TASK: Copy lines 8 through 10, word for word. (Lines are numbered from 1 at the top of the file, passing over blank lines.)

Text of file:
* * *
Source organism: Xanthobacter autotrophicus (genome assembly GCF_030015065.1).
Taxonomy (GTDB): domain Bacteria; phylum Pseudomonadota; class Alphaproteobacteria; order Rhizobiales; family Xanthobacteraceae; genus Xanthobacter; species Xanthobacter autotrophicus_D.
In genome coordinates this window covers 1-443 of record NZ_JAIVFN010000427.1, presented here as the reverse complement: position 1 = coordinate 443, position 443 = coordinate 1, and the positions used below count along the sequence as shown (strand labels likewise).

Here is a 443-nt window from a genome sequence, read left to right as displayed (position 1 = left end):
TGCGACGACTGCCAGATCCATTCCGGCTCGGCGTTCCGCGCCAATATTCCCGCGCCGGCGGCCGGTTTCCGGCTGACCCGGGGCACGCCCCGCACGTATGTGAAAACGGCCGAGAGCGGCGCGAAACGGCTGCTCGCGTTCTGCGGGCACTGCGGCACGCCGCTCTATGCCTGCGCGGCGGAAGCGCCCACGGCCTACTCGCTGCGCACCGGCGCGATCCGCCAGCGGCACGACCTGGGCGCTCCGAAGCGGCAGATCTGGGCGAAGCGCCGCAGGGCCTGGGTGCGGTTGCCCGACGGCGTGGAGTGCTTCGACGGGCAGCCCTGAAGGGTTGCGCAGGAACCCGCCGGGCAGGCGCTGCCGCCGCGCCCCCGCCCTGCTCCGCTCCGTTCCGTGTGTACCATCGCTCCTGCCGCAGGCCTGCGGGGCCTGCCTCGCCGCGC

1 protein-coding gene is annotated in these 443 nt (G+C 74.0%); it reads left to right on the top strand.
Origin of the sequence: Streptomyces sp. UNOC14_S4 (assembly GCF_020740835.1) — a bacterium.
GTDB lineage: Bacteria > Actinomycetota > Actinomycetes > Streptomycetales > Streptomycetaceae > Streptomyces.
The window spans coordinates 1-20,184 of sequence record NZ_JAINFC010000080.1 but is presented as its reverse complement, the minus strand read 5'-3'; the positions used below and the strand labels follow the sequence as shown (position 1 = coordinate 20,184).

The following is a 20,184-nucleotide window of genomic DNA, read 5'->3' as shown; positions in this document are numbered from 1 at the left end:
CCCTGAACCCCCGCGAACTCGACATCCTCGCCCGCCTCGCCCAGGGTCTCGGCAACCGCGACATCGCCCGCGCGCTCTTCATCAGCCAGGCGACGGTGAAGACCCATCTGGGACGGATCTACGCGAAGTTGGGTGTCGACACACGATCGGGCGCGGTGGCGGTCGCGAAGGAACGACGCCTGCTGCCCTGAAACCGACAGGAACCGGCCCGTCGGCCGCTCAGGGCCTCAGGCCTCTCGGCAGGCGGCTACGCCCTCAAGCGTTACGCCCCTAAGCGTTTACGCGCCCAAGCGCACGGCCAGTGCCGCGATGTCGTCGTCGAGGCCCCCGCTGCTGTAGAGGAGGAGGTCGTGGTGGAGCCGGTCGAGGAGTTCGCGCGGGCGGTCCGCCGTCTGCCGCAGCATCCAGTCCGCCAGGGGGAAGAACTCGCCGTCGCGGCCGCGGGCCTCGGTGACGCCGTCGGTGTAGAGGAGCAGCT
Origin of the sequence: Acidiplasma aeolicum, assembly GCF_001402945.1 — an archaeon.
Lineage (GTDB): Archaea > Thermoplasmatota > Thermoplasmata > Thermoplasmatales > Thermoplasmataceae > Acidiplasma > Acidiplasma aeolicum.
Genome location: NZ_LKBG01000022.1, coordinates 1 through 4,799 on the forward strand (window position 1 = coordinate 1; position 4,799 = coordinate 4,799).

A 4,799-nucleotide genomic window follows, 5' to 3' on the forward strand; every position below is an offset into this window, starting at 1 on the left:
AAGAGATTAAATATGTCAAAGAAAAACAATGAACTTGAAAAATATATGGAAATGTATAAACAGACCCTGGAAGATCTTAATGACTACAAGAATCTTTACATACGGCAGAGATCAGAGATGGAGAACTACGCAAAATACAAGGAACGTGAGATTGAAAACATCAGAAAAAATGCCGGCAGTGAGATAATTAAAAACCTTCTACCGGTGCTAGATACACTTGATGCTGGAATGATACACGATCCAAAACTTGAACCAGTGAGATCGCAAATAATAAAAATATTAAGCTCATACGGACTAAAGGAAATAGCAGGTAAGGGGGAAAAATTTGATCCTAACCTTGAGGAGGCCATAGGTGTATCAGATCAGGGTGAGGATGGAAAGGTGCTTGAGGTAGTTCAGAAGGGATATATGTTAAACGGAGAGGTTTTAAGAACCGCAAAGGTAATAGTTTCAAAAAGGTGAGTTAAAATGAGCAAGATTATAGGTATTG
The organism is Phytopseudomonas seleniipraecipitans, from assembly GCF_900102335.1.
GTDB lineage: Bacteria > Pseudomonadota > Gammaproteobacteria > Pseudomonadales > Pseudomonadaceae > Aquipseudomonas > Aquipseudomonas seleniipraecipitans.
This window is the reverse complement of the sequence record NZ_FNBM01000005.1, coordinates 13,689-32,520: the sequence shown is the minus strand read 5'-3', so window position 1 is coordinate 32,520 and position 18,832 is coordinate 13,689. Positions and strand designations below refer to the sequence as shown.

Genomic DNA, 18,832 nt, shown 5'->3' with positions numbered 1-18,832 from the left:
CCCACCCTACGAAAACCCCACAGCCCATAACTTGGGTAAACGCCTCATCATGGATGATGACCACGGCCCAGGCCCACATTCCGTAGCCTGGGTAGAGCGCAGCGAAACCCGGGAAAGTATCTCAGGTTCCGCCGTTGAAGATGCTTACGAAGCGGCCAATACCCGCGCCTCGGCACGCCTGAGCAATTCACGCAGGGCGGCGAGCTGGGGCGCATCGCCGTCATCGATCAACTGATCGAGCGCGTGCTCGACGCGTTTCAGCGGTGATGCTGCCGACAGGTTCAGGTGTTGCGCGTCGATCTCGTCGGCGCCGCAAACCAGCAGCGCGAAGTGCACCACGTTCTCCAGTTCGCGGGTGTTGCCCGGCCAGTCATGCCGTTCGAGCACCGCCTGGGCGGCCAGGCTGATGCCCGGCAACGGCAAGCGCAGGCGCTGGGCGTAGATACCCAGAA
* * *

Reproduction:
GTDB lineage: Bacteria > Actinomycetota > Actinomycetes > Streptomycetales > Streptomycetaceae > Streptomyces.
The window spans coordinates 1-20,184 of sequence record NZ_JAINFC010000080.1 but is presented as its reverse complement, the minus strand read 5'-3'; the positions used below and the strand labels follow the sequence as shown (position 1 = coordinate 20,184).

The following is a 20,184-nucleotide window of genomic DNA, read 5'->3' as shown; positions in this document are numbered from 1 at the left end: